Another statistic from the Department of Music and Theatre is that of the graduating classes of 2003 through 2013, there were only 126 women of about 300 total graduates from the department; most of these women who graduated were music education and theatre students.

Women in the music industry are still fewer than men. In an article from the Huffington Post, the au-thor writes about the low statistics of women in high paying positions within music and industry and the lack of raises and opportunities for women compared to those of men.

Women in Music Industry 2The author said, “Statistics consistently show that women in music earn less than their male counter-parts.” Hardworking women doing just as well as (maybe even better than) men are still fighting their way to simply being respected in this industry.

Meredith Graves from the band Perfect Pussy has said, “You’re never considered ‘real,’ you’ll never meet their idea of what a real musician or real music fan should be, because the standard is male.”

An article from mic.com continues to explain how female musicians are constantly used as a sexualized image or are tested for their knowledge of music. Men would never be put through this because they have dominated the industry for so long.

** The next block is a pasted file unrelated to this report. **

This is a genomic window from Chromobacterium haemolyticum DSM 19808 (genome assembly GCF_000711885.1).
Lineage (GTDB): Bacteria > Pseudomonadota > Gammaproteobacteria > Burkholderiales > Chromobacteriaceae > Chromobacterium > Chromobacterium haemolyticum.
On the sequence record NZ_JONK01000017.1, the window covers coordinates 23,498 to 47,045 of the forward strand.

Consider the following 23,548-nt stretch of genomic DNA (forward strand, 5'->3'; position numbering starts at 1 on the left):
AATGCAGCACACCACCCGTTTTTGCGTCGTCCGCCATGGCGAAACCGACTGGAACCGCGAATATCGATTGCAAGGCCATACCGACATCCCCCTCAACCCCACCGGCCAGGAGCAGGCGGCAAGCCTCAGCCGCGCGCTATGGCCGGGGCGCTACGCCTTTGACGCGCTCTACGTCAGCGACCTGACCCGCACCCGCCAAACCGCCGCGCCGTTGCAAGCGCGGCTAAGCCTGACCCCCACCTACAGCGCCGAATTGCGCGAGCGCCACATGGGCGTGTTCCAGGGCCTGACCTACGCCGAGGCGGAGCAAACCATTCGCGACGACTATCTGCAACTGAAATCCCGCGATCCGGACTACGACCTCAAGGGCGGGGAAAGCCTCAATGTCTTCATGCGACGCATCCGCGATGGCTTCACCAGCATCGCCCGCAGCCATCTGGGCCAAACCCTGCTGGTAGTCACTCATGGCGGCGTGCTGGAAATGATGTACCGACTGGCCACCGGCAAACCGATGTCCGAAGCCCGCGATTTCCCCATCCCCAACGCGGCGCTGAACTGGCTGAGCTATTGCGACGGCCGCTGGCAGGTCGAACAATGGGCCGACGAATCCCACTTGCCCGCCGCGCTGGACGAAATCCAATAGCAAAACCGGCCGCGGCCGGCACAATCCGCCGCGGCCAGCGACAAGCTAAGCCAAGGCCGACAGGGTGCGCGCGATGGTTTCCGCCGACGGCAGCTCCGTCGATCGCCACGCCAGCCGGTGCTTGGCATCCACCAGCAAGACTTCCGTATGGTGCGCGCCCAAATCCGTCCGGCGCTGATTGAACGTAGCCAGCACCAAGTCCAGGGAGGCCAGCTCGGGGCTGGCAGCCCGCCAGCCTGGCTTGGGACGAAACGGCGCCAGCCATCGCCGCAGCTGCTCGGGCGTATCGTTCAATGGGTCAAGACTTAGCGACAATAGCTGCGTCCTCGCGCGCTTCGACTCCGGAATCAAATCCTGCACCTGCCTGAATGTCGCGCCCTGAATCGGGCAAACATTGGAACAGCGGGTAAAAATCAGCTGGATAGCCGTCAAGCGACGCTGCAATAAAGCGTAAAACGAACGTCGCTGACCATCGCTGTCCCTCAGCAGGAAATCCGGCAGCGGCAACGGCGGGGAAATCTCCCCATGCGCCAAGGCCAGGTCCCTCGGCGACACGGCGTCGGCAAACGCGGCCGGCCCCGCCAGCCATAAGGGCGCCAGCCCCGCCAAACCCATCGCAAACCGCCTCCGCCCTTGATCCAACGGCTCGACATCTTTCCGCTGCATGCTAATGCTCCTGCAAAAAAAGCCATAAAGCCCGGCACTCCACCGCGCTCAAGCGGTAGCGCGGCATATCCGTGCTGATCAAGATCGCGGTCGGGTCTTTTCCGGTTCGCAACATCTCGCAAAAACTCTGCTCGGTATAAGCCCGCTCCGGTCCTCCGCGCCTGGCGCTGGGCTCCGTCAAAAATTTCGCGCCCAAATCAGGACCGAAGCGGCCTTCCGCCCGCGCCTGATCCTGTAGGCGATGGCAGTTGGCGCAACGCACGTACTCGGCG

Gabi Soroka, a sophomore music industry student, shared a statistic on her radio show “Blue Hawk Live” last semester that was, “From 1997-2007, male vocalists accounted for 61.6% of radio airplay, whereas female vocalists accounted for only 34.3% of airplay.”

Soroka also commented, “It’s crazy how successful Taylor Swift’s 1989 album was and all the work she put into it and people can still sit there and say that she isn’t responsible for her own music, which is absolutely false.”

A recent graduate of Monmouth University, Brittany Cannarozzi, has moved down to Nashville to begin her musical journey.

Cannarozzi shared, “In the past, whether it be in New York City or Los Angeles, I had been ostracized for being a woman in this field of work.”

Cannarozzi continued, “Men didn’t seem to have any kind of desire to write with me, blaming their disinterest on a ‘busy schedule’ or their inability to focus on a creative relationship with me, rather than a romantic one.”

“I had felt that disconnect, that disrespect before, but not here, or at least, not yet. Here, everyone wants to write, and apparently, it doesn’t matter who you are,” Cannarozzi added.

“What I’m learning, day by day, is that the people living here are not put off by female creatives in the industry. Little by little, it feels like the music world is changing. And that has to be the coolest thing ever.” Cannarozzi concluded.

Muller added, “ With many of today’s top artists being women, I see no change in this pattern, and look forward to a country where all avenues are as equal to all in America, regardless of gender, reli-gion or nationality.”

Though it may be risky, the music industry is sure to be a whirlwind.

PHOTO COURTESY of Emily Minieri.

PHOTO COURTESY of Anthony Vito Cosentino and Eva Michaylin

Contact Information

The Outlook
Jules L. Plangere Jr. Center for Communication
and Instructional Technology (CCIT)
Room 260, 2nd floor

The Outlook
Monmouth University
400 Cedar Ave, West Long Branch, New Jersey

Phone: (732) 571-3481 | Fax: (732) 263-5151
Email: outlook@monmouth.edu